Local Autonomy: A Key to Protection of the Ecosystem
Apo Island's Protected Landscape and Seascape

Petersen, Kim
http://dissidentvoice.org/2018/05/local-autonomy-a-key-to-protection-of-the-ecosystem

Publisher:  Dissident Voice
Date Written:  29/05/2018
Year Published:  2018  
Resource Type:  Article
Cx Number:  CX22624

In his book, The Plundered Seas, Michael Berrill called the Grand Banks and Georges Bank maybe the saddest story of overfishing.Berrill’s solution was the management of Large Marine Ecosystems.

Abstract: 
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Excerpt:

Apo Island is very dependent on fishing for sustenance. But over the years, a decline in catch was noticed and fishers were having to venture farther offshore to catch fish.

Apo Island found a solution: the establishment of a marine sanctuary. This venture was led by Dr. Angel Alcala, a marine scientist from Silliman University. Apo Islander Mario Pascobello, owner of a family-operated diving and homestay business, told of the sensitive negotiations undertaken to persuade fisherfolk to accede to a sanctuary and dissuade them from deleterious fishing practices -- among them dynamite fishing, cyanide fishing, muro-ami, and using nets with overly small mesh.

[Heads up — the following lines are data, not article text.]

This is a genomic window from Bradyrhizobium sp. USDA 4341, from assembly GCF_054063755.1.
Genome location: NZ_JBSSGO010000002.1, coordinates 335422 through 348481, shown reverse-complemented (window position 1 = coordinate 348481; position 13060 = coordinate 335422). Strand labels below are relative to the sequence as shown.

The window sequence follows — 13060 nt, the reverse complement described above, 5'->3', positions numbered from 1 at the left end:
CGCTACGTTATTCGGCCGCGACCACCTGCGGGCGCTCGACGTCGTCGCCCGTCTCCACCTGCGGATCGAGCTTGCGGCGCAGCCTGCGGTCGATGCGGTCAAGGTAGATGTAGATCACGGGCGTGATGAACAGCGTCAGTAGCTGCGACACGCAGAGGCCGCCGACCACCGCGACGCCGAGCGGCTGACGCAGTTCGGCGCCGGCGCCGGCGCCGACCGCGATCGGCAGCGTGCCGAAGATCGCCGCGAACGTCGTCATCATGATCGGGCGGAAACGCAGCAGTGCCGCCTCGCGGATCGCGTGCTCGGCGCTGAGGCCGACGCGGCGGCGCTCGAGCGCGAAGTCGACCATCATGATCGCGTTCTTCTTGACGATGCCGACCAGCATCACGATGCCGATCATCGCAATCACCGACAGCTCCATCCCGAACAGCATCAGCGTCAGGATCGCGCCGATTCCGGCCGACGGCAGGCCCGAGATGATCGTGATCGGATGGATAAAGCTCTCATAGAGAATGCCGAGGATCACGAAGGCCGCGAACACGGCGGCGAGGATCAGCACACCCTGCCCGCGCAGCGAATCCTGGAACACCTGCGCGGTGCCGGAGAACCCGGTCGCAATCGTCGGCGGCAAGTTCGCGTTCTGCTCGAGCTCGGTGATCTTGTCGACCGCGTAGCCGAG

Pascobello related that initially the islanders agreed to 10 percent of the waters being designated a marine sanctuary. When the results turned out favorably, with an increase in near-shore catch, the Apo Islanders agreed to expand the sanctuary.

Pascobello noted that the Apo Island success has led to the establishment of over one thousand marine sanctuaries throughout the Philippines. Pascobello even was invited to Bunaken Island in Indonesia to share the Apo Island experience that helped lead to the setting up of a marine reserve there.
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